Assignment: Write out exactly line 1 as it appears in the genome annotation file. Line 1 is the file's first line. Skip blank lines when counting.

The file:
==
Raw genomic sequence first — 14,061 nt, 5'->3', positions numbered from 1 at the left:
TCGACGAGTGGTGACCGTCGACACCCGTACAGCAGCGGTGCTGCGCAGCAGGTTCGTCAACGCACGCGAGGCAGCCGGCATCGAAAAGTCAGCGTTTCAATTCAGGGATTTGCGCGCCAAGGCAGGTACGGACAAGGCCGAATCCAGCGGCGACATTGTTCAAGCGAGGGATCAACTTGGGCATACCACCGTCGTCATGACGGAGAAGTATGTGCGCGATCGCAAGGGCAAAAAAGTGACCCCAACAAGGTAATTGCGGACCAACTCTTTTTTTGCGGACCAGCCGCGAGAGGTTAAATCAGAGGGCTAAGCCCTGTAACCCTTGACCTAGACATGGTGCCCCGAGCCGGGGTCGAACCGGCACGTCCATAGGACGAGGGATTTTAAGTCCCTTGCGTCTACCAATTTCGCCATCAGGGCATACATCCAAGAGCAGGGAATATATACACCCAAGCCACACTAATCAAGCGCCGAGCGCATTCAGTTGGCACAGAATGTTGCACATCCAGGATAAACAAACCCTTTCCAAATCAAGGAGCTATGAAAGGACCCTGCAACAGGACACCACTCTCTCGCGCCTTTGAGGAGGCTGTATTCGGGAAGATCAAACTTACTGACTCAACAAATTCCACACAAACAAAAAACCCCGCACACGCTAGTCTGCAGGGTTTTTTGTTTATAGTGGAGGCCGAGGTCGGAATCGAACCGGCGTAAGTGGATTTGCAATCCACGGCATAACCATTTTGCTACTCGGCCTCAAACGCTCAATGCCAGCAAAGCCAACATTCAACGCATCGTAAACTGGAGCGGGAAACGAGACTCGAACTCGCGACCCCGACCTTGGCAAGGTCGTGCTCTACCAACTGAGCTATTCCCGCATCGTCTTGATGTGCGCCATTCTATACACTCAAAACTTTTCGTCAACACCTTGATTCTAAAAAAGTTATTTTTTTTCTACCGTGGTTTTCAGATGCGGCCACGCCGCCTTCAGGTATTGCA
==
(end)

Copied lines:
Raw genomic sequence first — 14,061 nt, 5'->3', positions numbered from 1 at the left: